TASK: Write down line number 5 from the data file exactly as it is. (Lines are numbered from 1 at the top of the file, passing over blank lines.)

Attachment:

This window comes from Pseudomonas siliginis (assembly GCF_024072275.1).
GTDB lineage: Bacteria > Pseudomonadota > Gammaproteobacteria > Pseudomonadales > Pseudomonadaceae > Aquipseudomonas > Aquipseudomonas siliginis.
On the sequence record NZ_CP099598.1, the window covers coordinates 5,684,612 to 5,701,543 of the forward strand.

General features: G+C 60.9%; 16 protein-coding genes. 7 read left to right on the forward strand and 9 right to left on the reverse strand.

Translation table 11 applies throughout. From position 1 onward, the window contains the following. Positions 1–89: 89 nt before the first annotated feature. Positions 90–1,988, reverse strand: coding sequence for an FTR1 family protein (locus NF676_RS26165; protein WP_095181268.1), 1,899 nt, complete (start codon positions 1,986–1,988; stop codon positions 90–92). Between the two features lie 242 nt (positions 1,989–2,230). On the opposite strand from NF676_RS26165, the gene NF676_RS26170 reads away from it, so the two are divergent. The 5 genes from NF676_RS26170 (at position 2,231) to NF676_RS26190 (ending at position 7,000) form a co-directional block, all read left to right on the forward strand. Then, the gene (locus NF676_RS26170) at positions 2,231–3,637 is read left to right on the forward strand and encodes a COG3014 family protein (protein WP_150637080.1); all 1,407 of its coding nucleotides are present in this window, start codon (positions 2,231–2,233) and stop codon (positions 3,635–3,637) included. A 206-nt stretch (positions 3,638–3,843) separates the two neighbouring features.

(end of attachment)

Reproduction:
Translation table 11 applies throughout. From position 1 onward, the window contains the following. Positions 1–89: 89 nt before the first annotated feature. Positions 90–1,988, reverse strand: coding sequence for an FTR1 family protein (locus NF676_RS26165; protein WP_095181268.1), 1,899 nt, complete (start codon positions 1,986–1,988; stop codon positions 90–92). Between the two features lie 242 nt (positions 1,989–2,230). On the opposite strand from NF676_RS26165, the gene NF676_RS26170 reads away from it, so the two are divergent. The 5 genes from NF676_RS26170 (at position 2,231) to NF676_RS26190 (ending at position 7,000) form a co-directional block, all read left to right on the forward strand. Then, the gene (locus NF676_RS26170) at positions 2,231–3,637 is read left to right on the forward strand and encodes a COG3014 family protein (protein WP_150637080.1); all 1,407 of its coding nucleotides are present in this window, start codon (positions 2,231–2,233) and stop codon (positions 3,635–3,637) included. A 206-nt stretch (positions 3,638–3,843) separates the two neighbouring features.